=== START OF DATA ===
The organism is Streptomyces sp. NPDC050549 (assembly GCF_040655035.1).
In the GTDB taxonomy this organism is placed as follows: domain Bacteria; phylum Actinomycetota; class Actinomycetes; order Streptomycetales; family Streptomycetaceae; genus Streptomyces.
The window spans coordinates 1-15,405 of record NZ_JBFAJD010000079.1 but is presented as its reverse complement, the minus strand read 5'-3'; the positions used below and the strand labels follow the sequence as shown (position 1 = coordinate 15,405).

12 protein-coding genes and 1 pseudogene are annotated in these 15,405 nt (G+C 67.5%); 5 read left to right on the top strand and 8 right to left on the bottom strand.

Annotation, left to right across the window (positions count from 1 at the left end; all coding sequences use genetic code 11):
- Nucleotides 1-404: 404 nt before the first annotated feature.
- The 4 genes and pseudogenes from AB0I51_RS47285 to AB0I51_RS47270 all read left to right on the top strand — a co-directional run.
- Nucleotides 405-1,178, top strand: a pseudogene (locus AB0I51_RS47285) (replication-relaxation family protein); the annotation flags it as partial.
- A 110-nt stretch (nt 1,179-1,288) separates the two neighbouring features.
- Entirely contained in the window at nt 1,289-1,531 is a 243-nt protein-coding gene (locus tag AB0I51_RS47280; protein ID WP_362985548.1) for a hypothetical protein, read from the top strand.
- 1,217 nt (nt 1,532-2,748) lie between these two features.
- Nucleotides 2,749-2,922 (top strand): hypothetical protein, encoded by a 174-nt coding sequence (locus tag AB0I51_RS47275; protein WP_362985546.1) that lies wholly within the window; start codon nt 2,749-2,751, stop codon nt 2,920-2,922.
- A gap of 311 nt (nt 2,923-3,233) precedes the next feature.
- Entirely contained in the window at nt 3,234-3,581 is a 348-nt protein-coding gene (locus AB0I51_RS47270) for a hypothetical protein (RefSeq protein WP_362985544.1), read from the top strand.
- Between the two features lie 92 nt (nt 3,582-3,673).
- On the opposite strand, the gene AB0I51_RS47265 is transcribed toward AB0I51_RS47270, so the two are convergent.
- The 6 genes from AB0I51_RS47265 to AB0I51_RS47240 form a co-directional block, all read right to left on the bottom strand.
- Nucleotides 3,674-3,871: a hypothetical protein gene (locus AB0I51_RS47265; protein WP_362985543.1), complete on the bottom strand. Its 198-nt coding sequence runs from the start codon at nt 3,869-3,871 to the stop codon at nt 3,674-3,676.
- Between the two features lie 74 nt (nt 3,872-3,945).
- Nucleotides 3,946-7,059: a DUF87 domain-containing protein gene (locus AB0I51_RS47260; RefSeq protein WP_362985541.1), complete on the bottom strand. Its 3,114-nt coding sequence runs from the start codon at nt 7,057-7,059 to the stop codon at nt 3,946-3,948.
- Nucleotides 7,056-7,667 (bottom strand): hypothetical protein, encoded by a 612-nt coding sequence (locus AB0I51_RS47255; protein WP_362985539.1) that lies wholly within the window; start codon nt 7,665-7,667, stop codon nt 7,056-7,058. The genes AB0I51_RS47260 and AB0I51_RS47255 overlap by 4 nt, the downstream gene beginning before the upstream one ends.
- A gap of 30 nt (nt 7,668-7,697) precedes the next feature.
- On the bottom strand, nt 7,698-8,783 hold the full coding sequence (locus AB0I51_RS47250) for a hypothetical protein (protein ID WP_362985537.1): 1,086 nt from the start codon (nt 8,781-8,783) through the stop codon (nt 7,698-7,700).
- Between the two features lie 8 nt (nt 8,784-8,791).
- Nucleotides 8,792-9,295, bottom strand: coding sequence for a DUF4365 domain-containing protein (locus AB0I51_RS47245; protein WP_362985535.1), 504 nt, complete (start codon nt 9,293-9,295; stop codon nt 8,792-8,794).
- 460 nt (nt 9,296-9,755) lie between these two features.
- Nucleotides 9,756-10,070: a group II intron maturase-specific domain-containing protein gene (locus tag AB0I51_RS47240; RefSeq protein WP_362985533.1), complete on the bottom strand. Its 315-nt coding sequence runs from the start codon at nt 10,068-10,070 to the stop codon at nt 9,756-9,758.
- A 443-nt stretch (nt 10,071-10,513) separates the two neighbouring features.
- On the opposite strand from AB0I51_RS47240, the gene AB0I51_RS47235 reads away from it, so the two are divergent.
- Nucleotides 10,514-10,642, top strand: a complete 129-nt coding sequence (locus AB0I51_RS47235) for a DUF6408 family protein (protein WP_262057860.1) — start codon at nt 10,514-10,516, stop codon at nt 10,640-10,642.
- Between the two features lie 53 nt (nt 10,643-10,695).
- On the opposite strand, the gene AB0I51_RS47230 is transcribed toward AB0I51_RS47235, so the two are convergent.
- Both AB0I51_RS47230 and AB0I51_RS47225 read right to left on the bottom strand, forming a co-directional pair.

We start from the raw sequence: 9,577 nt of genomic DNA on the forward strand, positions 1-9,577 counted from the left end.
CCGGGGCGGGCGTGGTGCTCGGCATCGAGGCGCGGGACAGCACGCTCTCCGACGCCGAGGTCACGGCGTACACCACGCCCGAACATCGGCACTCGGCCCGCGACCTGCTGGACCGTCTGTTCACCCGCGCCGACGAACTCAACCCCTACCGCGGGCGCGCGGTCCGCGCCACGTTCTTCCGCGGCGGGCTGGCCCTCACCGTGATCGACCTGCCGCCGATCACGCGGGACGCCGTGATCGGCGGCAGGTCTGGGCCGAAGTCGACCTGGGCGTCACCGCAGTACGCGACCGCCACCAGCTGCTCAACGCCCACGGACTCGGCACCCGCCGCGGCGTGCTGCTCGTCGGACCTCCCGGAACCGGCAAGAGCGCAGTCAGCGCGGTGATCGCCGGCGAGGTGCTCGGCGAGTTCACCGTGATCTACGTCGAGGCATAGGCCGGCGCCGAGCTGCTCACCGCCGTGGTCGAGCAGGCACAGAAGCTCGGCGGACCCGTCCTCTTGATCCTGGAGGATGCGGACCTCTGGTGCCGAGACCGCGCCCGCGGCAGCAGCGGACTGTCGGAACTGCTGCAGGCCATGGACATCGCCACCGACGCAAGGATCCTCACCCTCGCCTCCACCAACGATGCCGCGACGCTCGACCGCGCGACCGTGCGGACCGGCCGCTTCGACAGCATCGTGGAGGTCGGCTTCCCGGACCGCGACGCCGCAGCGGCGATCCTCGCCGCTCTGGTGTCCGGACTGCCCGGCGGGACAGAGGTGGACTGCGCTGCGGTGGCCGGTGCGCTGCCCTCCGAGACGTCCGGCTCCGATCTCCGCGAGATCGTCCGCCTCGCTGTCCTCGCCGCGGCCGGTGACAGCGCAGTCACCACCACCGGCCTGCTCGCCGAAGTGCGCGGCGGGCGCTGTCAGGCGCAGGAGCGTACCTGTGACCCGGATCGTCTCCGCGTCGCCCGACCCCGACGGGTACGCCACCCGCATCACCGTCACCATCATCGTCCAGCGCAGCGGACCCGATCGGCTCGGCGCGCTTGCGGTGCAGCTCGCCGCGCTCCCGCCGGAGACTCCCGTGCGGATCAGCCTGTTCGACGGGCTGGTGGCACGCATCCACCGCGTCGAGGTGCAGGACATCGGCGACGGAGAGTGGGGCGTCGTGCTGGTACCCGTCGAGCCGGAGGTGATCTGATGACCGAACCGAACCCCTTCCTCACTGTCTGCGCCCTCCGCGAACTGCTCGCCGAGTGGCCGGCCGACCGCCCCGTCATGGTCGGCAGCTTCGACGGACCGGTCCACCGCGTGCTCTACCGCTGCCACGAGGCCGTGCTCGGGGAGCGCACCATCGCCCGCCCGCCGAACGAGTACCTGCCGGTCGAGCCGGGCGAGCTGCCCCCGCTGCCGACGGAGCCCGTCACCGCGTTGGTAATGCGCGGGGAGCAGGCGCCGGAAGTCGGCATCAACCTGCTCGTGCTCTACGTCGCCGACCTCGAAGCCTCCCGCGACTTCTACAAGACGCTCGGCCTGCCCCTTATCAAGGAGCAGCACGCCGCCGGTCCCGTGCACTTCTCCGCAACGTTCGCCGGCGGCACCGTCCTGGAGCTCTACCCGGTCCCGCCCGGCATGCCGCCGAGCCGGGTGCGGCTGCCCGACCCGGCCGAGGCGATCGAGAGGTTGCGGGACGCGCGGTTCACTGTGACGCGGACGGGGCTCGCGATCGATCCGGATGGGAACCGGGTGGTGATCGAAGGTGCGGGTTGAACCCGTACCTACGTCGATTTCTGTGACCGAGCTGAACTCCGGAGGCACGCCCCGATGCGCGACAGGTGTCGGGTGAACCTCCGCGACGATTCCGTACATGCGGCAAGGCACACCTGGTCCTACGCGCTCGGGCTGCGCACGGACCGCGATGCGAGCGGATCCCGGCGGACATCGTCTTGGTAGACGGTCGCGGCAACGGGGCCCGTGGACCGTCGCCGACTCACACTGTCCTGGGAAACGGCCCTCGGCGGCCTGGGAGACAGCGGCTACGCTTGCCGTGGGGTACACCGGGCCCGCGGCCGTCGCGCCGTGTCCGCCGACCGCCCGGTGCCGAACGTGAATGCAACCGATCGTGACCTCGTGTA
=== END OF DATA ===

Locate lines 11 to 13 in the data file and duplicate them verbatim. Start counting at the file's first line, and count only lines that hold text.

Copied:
- 1,217 nt (nt 1,532-2,748) lie between these two features.
- Nucleotides 2,749-2,922 (top strand): hypothetical protein, encoded by a 174-nt coding sequence (locus tag AB0I51_RS47275; protein WP_362985546.1) that lies wholly within the window; start codon nt 2,749-2,751, stop codon nt 2,920-2,922.
- A gap of 311 nt (nt 2,923-3,233) precedes the next feature.